Mrs. Harrison, her two daughters and two visitors,, 
witlf Mr. Debary and his eldest sister, walked in. 

A second pool of commerce, and all the longer 
by the addition of the two girls, who during the 
first had one corner of the table and spillikens to 
themselves, was the ruin of us ; it completed the 
prosperity of Mr. Debary, however, for he won 
them both. 

Mr. Harrison came in late, and sat by the fire, 
for which I envied him, as we had our usual luck 
of having a very cold evening. It rained when 
our company came, but was dry again before they 
left us. 

Tlie Miss Ballards are said to be remarkably 
well-informed ; their manners are unaffected and 


pleasing, but tliey do not talk quite freely enough 
to be agreeable, nor can I discover any right they 
had by taste or feeling to go their late tour. 

Miss Austen and her nephew are returned, but 
Mr. Choles is still absent. ' Still absent,' say you, 
' I did not know that he was gone anywhere ; ' 
neither did I know that Lady Bridges was at 
Godmersham at all, till I was told of her being 
still there, which I take, therefore, to be the most 
approved method of announcing arrivals and de- 

Mr. Choles is gone to drive a cow to Brentford, 
and his place is supphed to us by a man who lives 
in the same sort of way by odd jobs, and among 
other capabilities has that of working in a garden, 
which my mother will not forget if we ever have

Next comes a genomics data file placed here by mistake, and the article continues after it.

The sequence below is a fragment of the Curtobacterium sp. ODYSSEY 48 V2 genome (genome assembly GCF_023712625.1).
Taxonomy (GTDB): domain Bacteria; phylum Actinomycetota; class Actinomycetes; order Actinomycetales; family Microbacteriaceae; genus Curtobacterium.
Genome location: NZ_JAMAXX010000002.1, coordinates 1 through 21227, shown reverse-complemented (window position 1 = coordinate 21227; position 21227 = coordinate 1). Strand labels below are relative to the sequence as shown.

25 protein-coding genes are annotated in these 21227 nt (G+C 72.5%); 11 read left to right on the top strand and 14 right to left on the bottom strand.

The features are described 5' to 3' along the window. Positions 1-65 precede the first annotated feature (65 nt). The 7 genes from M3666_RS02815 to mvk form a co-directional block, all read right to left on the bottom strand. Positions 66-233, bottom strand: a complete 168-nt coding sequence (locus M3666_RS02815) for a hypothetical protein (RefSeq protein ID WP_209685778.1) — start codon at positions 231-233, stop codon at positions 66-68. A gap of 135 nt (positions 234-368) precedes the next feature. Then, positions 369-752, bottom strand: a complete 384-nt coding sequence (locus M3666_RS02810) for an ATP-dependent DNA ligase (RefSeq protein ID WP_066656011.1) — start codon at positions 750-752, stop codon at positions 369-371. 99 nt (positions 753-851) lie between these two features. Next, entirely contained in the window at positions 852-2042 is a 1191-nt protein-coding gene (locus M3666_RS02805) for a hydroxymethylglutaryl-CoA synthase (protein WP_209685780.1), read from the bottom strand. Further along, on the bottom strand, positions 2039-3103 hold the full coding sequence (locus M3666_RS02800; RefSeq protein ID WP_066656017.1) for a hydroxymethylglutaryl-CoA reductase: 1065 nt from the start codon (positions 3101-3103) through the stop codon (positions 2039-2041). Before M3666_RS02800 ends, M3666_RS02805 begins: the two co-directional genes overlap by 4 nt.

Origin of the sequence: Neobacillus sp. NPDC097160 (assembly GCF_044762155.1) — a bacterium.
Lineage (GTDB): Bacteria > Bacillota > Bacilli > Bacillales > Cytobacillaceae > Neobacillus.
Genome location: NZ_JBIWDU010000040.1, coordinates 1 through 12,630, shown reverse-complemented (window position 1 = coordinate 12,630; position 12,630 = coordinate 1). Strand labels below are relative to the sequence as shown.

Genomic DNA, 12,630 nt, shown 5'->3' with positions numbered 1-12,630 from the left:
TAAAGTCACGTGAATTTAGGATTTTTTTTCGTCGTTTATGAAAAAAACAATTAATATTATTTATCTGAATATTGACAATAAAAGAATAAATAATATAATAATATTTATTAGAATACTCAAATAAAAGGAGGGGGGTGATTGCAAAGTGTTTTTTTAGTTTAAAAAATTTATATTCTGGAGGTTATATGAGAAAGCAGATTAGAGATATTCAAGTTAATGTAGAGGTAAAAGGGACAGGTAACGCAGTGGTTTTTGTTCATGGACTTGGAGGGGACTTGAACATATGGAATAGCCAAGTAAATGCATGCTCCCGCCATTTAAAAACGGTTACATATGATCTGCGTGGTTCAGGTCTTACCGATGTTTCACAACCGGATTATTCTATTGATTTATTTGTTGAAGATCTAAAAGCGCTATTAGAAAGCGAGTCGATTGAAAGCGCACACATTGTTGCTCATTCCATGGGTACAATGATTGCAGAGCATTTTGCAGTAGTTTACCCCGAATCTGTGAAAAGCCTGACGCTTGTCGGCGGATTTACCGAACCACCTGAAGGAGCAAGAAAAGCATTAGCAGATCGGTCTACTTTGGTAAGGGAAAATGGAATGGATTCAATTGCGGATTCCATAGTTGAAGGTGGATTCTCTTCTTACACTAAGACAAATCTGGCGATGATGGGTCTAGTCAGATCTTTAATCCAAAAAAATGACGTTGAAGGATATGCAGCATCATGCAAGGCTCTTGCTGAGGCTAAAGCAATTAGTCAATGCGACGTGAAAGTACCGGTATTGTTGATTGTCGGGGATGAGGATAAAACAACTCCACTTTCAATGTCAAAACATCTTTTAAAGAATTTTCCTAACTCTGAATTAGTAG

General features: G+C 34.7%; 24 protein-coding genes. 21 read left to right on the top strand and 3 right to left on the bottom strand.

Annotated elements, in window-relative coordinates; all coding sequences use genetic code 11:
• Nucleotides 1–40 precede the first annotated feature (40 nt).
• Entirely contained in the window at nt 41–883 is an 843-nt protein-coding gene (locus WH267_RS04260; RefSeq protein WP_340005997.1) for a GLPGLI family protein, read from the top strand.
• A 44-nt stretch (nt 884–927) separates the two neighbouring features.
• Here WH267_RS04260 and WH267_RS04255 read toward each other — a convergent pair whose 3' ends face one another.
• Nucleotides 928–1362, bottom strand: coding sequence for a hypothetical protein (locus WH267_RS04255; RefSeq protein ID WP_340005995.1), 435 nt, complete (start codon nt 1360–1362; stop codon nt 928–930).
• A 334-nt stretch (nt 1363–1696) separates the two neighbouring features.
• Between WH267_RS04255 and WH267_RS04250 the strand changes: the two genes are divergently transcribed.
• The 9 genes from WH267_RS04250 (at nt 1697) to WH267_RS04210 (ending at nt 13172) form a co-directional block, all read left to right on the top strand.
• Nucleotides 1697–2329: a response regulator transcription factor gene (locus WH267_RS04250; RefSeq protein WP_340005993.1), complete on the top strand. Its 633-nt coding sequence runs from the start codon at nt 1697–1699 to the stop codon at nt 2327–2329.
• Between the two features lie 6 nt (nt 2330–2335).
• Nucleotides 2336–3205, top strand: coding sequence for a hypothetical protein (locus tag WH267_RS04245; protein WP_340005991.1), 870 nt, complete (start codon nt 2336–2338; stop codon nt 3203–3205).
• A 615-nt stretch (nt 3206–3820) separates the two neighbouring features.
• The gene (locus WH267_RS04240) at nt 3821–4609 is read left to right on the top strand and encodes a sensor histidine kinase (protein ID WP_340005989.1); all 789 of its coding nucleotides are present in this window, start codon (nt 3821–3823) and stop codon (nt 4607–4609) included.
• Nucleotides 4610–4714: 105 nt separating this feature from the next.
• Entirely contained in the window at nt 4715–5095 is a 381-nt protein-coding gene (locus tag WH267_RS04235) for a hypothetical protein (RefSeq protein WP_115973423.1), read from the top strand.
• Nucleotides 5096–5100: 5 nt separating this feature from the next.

another garden here. In general, however, she 
thinks much more of Alton, and really expects to 
move there. 

Mrs. Ly ell's 130 guineas rent have made a 
great impression. To the purchase of furniture, 
whether liere or there, she is quite reconciled, and 
talks of the trouble as the only evil. I depended 
upon Henry's liking the Alton plan, and expect 
to hear of something perfectly unexceptionable 
there, through him. 


Our Yarmouth division seem to liave got nice 
lodgings ; and, with fish ahnost for nothing and 
plenty of engagements and plenty of each other, 
must be very happy. 

My mother has undertaken to cure six hams 
for Frank ; at first it was a distress, but now it is 
a pleasure. She desires me to say that she does 
not doubt your making out the star pattern very 
well, as you have the breakfast-room rug to look at. 

We have got the second volume of ' Espriella's 
Letters,' and I read it aloud by candlelight. The 
man describes well, but is horribly anti-English. 
He deserves to be the foreigner he assumes. 

Mr. Debary went away yesterday, and I, being 
gone with some partridges to St. Maries, lost his 
parting visit. 

I have heard to-day from Miss Sharpe, and find 
that she returns with Miss B. to Hinckley, and will 
continue there at least till about Christmas, when 
she thinks they may both travel southward. Miss 
B., however, is probably to make only a temporary 
absence from Mr. Chessyre, and I should not 
wonder if Miss Sharpe were to continue with her ; 
unless anything more eligible ofier she certainly 
will. She describes Mss B. as very anxious that 
she should do so. 


Sunday. — I had not expected to liear from you 
again so soon, and am much obhged to 3'ou for 
writing as you did ; but now, as you must have a